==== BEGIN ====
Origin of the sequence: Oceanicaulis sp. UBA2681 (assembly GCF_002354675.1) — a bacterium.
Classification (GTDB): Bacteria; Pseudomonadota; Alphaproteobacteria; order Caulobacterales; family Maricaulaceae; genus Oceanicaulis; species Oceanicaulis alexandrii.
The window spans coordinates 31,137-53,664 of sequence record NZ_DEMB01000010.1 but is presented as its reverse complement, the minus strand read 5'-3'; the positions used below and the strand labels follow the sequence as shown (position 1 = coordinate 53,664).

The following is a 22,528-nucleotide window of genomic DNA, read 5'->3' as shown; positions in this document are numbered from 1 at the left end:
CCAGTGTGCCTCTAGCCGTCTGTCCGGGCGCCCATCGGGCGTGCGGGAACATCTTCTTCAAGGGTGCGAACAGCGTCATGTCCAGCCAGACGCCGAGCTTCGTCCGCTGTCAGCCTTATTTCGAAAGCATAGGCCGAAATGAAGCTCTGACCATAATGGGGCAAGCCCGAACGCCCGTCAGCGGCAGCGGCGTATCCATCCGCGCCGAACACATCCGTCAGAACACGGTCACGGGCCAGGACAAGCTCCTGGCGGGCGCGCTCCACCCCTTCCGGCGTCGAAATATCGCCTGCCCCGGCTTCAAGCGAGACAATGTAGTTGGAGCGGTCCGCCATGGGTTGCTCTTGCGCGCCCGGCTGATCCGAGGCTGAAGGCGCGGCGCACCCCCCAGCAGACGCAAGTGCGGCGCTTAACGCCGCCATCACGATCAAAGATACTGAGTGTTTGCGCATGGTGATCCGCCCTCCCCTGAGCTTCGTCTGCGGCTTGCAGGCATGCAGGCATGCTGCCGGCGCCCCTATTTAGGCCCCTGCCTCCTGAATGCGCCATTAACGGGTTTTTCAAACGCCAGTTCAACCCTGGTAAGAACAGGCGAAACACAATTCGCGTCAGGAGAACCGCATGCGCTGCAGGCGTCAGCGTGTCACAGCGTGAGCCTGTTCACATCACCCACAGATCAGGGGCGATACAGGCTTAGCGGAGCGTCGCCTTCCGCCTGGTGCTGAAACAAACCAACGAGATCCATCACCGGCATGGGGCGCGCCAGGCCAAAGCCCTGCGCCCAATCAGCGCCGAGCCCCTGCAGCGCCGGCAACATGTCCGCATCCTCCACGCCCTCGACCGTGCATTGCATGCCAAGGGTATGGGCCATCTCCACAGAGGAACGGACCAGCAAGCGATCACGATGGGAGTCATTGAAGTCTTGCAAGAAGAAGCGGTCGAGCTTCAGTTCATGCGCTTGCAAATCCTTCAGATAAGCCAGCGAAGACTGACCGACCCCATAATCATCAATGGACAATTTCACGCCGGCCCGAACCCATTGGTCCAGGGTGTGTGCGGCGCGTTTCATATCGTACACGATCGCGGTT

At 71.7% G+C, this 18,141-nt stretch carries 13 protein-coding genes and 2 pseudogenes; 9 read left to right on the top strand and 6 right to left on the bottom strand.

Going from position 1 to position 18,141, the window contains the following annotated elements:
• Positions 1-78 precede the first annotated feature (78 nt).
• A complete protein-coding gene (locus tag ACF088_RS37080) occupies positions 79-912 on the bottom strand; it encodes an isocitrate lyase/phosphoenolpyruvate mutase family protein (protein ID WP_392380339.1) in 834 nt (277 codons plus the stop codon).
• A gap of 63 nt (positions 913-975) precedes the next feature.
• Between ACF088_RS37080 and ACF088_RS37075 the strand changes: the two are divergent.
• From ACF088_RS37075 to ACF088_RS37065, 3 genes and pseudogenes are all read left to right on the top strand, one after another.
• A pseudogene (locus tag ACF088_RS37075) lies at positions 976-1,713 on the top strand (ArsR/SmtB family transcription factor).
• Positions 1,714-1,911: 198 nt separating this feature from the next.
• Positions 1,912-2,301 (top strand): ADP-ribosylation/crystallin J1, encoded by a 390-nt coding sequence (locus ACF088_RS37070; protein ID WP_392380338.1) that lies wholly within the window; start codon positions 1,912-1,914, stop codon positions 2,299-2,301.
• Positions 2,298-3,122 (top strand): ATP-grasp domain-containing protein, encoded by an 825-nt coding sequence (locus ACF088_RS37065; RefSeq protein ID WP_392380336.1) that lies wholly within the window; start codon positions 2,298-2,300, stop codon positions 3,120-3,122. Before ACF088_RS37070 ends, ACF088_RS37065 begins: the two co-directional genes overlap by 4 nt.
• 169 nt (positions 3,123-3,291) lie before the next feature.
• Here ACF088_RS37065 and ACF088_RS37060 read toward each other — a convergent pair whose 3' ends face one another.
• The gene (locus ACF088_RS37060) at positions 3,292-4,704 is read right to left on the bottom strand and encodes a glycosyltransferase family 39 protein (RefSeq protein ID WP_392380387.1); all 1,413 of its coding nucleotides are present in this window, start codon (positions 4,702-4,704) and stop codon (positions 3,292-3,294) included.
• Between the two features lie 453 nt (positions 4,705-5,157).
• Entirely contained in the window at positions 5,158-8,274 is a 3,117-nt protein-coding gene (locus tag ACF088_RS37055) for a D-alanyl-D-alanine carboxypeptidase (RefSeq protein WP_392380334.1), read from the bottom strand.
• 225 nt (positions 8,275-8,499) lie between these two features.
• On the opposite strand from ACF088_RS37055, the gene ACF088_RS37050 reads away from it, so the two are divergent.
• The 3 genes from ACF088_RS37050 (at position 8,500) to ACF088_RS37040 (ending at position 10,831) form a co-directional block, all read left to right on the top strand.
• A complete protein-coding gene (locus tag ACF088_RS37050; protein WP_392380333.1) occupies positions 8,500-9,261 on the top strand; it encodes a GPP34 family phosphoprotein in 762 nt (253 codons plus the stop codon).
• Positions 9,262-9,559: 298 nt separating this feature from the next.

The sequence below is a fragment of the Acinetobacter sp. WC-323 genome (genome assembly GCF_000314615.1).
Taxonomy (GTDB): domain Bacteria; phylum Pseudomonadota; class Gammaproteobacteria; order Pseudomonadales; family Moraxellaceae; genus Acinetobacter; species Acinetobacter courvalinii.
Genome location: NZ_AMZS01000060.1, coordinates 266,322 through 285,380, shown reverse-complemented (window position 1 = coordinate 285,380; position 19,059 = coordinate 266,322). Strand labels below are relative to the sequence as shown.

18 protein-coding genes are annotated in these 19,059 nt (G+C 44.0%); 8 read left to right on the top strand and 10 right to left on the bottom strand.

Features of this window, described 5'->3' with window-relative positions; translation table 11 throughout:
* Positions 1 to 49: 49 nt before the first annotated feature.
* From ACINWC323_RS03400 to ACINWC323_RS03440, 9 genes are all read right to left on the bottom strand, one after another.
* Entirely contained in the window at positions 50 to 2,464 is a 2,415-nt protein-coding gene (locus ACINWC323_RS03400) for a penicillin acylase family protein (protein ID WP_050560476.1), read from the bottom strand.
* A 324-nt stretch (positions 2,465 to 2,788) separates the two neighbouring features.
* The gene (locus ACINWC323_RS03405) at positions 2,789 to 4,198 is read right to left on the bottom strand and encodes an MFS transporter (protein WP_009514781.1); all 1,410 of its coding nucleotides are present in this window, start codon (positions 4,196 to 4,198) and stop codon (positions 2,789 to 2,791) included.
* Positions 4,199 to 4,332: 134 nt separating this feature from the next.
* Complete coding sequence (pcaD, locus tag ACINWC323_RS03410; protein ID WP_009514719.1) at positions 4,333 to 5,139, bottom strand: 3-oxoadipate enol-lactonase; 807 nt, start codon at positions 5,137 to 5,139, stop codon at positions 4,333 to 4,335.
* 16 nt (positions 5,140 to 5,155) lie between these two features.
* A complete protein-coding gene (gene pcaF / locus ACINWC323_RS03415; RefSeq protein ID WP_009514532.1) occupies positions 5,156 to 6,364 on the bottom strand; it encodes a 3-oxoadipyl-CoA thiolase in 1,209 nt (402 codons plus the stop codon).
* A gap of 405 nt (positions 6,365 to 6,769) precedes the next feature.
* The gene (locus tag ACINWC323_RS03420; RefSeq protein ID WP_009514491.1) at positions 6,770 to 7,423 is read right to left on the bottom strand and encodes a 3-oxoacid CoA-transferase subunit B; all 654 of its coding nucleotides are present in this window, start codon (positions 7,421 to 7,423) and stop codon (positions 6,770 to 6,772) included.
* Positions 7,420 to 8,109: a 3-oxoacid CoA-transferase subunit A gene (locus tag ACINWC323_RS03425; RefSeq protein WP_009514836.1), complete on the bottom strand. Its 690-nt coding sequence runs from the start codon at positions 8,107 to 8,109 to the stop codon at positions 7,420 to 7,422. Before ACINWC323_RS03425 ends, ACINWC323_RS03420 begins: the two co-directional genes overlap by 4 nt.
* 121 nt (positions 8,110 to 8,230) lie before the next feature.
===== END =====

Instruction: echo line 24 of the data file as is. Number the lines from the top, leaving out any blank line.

• The 3 genes from ACF088_RS37050 (at position 8,500) to ACF088_RS37040 (ending at position 10,831) form a co-directional block, all read left to right on the top strand.